Grauman’s Chinese Theatre in Hollywood has been hosting movie premieres for more than 80 years, and most of them have attracted more celebrities and photographers than riot police. Then came Wednesday, when an obscure documentary about an electronic music festival was slated to debut at the venue and a scene reminiscent of the Sunset Strip riots of 1966 broke out.
Two people were arrested for shattering a police car’s windows during an hours-long confrontation between cops and a huge crowd gathered outside the theater on Hollywood Boulevard. Police, who were reportedly pelted with rocks and bottles, responded by firing beanbags at participants and closing nearby streets. At the center of this chaos was the same promoter that ended its annual concerts at L.A.'s Memorial Coliseum under a cloud after a 15-year-old girl died of a drug overdose there last year.
The chief executive of Insomniac Events, Pasquale Rotella, insisted that his company wasn’t to blame for what can only be described as a massive crowd-control failure. What was supposed to be an invitation-only premiere for the promoter’s film, “The Electric Daisy Carnival Experience,” became a lot more public after popular DJ Kaskade sent out a message on Twitter telling his followers that he was heading to the theater for a block party — which never materialized. Yet even if Wednesday’s incident wasn’t Insomniac’s fault (and if it was, it should reimburse the city), controversy and conflict seem to follow the company like a bad smell.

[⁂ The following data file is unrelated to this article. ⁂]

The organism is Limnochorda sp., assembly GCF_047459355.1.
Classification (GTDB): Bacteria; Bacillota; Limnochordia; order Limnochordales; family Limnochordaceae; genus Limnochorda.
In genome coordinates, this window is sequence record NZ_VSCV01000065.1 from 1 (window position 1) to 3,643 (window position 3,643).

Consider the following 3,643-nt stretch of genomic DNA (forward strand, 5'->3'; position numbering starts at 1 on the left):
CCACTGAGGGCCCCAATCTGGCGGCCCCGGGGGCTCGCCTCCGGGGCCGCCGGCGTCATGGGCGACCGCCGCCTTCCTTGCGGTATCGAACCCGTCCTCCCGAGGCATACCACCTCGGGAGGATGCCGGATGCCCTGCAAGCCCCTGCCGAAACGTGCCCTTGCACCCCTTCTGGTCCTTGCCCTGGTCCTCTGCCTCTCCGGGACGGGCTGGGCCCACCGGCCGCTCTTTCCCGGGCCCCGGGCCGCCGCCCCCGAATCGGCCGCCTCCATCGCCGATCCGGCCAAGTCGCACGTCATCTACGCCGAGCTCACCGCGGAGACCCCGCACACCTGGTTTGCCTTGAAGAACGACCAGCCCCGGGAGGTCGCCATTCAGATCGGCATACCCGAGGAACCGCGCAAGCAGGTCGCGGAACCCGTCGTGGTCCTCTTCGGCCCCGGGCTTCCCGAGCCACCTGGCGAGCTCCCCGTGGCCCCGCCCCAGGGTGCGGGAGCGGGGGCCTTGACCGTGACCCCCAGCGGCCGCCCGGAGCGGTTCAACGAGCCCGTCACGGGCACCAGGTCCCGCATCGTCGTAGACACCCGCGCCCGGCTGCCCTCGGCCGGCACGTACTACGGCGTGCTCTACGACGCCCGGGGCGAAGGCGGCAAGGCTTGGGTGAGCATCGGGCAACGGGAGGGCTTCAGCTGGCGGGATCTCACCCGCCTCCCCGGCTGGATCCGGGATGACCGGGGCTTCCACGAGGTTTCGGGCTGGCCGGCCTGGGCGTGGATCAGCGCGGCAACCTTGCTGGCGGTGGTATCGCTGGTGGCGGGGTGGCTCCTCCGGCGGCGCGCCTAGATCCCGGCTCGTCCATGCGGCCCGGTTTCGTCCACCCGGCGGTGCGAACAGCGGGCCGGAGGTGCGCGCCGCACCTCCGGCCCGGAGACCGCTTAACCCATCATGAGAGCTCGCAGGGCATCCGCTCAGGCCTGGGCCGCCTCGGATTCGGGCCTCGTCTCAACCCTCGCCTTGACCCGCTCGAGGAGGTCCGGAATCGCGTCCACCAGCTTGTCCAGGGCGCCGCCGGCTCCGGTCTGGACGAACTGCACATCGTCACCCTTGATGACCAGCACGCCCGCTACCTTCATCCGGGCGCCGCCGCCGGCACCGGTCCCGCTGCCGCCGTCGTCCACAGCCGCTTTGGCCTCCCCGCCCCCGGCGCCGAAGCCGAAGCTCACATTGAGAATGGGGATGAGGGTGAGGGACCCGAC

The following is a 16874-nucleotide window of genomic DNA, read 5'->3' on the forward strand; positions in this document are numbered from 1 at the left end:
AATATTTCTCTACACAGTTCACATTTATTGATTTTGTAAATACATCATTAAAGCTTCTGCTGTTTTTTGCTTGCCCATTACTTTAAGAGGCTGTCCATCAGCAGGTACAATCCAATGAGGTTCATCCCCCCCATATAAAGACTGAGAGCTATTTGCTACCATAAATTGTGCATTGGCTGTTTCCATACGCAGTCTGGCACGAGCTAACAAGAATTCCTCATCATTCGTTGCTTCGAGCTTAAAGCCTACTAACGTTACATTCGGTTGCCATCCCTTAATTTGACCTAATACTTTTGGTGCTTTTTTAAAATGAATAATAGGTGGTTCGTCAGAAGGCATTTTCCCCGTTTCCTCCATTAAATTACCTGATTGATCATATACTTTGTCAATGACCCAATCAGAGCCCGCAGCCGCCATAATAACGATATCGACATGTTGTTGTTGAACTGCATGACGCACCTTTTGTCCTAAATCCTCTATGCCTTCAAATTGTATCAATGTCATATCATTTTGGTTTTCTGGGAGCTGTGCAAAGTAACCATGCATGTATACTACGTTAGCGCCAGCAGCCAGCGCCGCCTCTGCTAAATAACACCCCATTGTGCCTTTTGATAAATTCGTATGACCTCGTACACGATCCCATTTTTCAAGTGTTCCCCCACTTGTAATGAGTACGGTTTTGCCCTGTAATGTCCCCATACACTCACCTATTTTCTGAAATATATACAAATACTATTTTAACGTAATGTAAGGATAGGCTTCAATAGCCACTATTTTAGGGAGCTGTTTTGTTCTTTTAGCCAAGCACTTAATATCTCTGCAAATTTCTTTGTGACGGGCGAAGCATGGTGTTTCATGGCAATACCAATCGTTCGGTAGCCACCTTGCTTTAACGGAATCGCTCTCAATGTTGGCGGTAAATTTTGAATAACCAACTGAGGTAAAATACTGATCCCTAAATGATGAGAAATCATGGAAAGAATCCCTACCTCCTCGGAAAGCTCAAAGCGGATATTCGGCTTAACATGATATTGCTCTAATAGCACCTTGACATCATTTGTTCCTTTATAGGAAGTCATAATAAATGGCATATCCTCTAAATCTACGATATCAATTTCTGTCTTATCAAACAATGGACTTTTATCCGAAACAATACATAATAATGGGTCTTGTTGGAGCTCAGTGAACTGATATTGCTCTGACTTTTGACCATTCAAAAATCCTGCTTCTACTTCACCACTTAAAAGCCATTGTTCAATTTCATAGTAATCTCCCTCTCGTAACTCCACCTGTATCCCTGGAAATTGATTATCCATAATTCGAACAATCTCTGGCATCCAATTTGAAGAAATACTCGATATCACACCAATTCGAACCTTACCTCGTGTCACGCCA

Insomniac produces “raves,” all-night parties featuring flashing lights, electronic music, thousands of scantily clad youths and, almost invariably, illegal drugs such as Ecstasy. Last month, the company sponsored an Electric Daisy Carnival rave in Dallas at which two people died, one of a drug overdose and the other hit by a tractor-trailer after allegedly ingesting drugs at the concert and running onto a highway. After last year’s death led to questions about the appropriateness of hosting raves at the Coliseum, further controversy erupted when The Times reported that a Coliseum administrator was a paid consultant for Insomniac. As a result, the promoter moved this year’s event to the Las Vegas Motor Speedway.
That rave, held in late June, was widely regarded as a glowing success. Not only were there few police incidents, but the event attracted 230,000 people and packed nearby hotels with the 20-something partygoers that Vegas casinos crave. Insomniac officials say they have signed a multiyear deal to continue producing the event at the speedway.
If any city is equipped to handle an unruly crowd of young people high on drugs, it’s Las Vegas. We couldn’t be happier that Insomniac has taken its act there. This is definitely a situation in which we hope that what goes to Vegas stays in Vegas.